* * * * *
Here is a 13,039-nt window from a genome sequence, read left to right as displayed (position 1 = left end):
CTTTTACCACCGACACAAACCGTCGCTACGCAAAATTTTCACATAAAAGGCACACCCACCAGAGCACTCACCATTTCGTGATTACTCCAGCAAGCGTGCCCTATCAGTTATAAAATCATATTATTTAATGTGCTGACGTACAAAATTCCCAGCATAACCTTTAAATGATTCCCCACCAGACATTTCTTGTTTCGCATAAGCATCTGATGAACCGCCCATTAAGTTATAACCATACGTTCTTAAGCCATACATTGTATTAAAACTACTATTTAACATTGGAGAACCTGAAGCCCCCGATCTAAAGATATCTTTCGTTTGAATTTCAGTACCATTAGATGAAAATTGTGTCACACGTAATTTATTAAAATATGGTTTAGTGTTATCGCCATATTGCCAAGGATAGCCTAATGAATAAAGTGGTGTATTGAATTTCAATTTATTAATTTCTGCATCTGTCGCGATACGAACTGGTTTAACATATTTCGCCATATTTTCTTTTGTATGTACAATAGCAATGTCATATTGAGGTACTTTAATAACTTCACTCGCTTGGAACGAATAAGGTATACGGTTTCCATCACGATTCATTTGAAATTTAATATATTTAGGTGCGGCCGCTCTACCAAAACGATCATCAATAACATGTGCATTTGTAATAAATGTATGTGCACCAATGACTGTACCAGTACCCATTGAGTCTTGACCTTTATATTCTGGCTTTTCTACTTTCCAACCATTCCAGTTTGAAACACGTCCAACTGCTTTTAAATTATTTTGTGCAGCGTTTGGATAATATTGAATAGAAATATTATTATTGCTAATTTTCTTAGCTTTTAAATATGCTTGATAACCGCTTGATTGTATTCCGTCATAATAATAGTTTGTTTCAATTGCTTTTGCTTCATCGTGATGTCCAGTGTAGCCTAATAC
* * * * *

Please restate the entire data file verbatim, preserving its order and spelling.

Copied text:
Here is a 13,039-nt window from a genome sequence, read left to right as displayed (position 1 = left end):
CTTTTACCACCGACACAAACCGTCGCTACGCAAAATTTTCACATAAAAGGCACACCCACCAGAGCACTCACCATTTCGTGATTACTCCAGCAAGCGTGCCCTATCAGTTATAAAATCATATTATTTAATGTGCTGACGTACAAAATTCCCAGCATAACCTTTAAATGATTCCCCACCAGACATTTCTTGTTTCGCATAAGCATCTGATGAACCGCCCATTAAGTTATAACCATACGTTCTTAAGCCATACATTGTATTAAAACTACTATTTAACATTGGAGAACCTGAAGCCCCCGATCTAAAGATATCTTTCGTTTGAATTTCAGTACCATTAGATGAAAATTGTGTCACACGTAATTTATTAAAATATGGTTTAGTGTTATCGCCATATTGCCAAGGATAGCCTAATGAATAAAGTGGTGTATTGAATTTCAATTTATTAATTTCTGCATCTGTCGCGATACGAACTGGTTTAACATATTTCGCCATATTTTCTTTTGTATGTACAATAGCAATGTCATATTGAGGTACTTTAATAACTTCACTCGCTTGGAACGAATAAGGTATACGGTTTCCATCACGATTCATTTGAAATTTAATATATTTAGGTGCGGCCGCTCTACCAAAACGATCATCAATAACATGTGCATTTGTAATAAATGTATGTGCACCAATGACTGTACCAGTACCCATTGAGTCTTGACCTTTATATTCTGGCTTTTCTACTTTCCAACCATTCCAGTTTGAAACACGTCCAACTGCTTTTAAATTATTTTGTGCAGCGTTTGGATAATATTGAATAGAAATATTATTATTGCTAATTTTCTTAGCTTTTAAATATGCTTGATAACCGCTTGATTGTATTCCGTCATAATAATAGTTTGTTTCAATTGCTTTTGCTTCATCGTGATGTCCAGTGTAGCCTAATAC